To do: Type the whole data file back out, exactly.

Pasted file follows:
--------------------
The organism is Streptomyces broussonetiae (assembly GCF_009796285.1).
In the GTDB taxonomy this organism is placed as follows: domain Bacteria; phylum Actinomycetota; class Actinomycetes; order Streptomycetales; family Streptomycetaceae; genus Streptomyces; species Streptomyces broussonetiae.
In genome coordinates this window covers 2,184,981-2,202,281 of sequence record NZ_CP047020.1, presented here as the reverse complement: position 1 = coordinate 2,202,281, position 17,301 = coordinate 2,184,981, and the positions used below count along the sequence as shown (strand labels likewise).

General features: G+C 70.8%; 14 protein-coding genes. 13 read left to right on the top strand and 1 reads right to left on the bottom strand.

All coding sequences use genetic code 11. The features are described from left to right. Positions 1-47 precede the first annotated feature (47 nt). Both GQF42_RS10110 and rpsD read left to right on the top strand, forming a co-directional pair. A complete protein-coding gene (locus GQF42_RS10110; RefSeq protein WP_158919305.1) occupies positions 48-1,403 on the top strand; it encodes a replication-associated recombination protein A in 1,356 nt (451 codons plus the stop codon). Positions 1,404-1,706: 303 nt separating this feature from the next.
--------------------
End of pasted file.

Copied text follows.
The organism is Streptomyces broussonetiae (assembly GCF_009796285.1).
In the GTDB taxonomy this organism is placed as follows: domain Bacteria; phylum Actinomycetota; class Actinomycetes; order Streptomycetales; family Streptomycetaceae; genus Streptomyces; species Streptomyces broussonetiae.
In genome coordinates this window covers 2,184,981-2,202,281 of sequence record NZ_CP047020.1, presented here as the reverse complement: position 1 = coordinate 2,202,281, position 17,301 = coordinate 2,184,981, and the positions used below count along the sequence as shown (strand labels likewise).

General features: G+C 70.8%; 14 protein-coding genes. 13 read left to right on the top strand and 1 reads right to left on the bottom strand.

All coding sequences use genetic code 11. The features are described from left to right. Positions 1-47 precede the first annotated feature (47 nt). Both GQF42_RS10110 and rpsD read left to right on the top strand, forming a co-directional pair. A complete protein-coding gene (locus GQF42_RS10110; RefSeq protein WP_158919305.1) occupies positions 48-1,403 on the top strand; it encodes a replication-associated recombination protein A in 1,356 nt (451 codons plus the stop codon). Positions 1,404-1,706: 303 nt separating this feature from the next.